Ironically, businesses are outsourcing anti-squatting services to people who might otherwise have been squatters. "I'm completely ideologically opposed to guardianship but I had no other option that I could afford," says Charlie. "I had just graduated and was trying to find a job. It was dark, though - the people who had lived there before, where are they now?"
Robin Hood Gardens (Photo author's own)
And it's not always derelict pubs or empty office blocks that guardians are asked to occupy. Often they end up in council houses that have been cleared, pending demolition to be turned into luxury apartments for the well off and by-to-let landlords. Guardians become a physical part of the same process that means that they can't afford a proper home in the first place: gentrification.
This is the position that a 42-year-old council worker who we'll call "James" finds himself in. He's living as a guardian with agency Dot Dot Dot at Robin Hood Gardens, a brutalist council estate that's soon to be pulled down. James told me, "I'm very aware of who we are and what this represents. But gentrification will happen whether we live here or not. I think we've integrated into the community as much as possible; there's been no animosity towards us."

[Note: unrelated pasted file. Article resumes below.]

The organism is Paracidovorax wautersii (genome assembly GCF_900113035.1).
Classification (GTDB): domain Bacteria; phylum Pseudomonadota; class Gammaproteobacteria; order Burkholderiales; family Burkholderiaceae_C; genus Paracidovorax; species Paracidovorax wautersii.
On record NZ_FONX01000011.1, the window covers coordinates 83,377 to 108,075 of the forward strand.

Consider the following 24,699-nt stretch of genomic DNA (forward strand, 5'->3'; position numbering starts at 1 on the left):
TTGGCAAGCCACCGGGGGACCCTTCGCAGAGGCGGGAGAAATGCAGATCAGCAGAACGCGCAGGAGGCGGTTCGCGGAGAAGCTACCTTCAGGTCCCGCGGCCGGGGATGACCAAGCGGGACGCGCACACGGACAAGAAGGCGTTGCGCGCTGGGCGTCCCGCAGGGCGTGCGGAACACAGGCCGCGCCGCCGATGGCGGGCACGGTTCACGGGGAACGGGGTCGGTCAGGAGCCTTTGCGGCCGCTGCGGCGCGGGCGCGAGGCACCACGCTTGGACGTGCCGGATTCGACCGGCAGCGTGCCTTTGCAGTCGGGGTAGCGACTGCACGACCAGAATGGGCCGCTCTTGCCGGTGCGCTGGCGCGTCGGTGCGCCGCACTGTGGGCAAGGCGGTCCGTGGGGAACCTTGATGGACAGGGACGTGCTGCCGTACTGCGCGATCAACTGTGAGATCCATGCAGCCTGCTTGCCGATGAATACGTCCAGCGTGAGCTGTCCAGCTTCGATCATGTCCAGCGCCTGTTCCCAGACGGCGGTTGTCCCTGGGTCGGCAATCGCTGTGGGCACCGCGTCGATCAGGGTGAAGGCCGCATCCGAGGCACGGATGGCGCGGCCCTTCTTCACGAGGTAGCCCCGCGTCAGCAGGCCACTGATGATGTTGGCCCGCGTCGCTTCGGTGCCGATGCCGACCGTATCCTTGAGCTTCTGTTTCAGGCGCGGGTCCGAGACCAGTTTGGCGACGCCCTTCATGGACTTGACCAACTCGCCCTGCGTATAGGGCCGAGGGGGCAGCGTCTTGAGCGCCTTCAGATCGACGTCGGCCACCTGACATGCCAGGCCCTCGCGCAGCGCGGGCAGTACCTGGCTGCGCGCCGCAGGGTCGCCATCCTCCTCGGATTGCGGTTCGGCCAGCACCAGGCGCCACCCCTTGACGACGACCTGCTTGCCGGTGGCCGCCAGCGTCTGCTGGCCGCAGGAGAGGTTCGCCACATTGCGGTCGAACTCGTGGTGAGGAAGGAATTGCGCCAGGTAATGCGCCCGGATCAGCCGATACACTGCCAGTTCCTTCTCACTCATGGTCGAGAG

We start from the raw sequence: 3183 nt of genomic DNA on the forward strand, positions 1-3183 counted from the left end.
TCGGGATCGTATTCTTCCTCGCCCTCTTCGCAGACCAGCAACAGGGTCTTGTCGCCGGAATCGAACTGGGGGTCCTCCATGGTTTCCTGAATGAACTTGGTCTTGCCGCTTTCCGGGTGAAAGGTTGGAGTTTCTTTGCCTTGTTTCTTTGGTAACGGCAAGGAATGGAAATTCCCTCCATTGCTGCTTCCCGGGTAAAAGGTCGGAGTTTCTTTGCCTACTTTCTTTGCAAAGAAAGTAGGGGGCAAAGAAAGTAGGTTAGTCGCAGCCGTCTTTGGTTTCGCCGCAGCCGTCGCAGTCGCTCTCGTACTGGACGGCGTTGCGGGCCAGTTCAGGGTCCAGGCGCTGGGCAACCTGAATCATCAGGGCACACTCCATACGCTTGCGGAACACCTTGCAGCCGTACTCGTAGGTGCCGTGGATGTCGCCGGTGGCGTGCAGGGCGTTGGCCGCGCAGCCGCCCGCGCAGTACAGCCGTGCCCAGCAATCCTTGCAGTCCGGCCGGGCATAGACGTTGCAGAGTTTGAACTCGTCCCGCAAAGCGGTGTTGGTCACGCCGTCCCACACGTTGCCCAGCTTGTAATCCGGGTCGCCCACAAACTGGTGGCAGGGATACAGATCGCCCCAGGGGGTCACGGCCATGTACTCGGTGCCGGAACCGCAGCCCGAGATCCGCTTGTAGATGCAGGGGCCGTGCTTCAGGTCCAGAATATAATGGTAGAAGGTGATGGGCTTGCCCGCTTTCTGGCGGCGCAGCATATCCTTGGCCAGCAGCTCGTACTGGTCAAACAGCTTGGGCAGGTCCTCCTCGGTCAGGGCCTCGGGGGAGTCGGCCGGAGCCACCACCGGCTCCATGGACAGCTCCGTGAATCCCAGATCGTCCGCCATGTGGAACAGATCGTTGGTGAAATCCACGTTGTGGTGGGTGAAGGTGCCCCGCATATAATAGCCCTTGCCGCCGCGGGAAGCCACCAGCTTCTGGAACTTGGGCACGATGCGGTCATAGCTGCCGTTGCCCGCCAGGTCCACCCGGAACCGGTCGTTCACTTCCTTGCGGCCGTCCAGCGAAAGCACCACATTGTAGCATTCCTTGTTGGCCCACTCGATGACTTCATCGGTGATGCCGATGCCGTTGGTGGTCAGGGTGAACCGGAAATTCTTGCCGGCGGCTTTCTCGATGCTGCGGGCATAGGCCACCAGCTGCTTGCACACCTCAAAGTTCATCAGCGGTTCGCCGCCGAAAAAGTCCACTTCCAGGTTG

Nevertheless, while there are plenty of reasons to criticise guardian schemes, a lot of people continue to find them attractive, or at least necessary. "I think this is one of many solutions to the housing crisis," a friend of mine living as a guardian told me from a run-down office above a car garage in Camden. "It's not a long-term solution. But it allows people who are trapped in a life of paying rent, who will struggle to ever earn enough money to afford a house [to afford a place to live]. And with that comes risk. If I come back from a holiday and find my stuff on the porch then that's the risk I'm taking."
This seems to be an example of the nose-diving aspirations of today's graduate, one without a future beyond unpaid internships and sleeping in old fire stations and closed infirmaries, locked in a long struggle for financial independence. No genuine solution to the housing crisis would look like this. But as long as London is a city where for many finding a home is impossible, guardian schemes will continue to serve a purpose.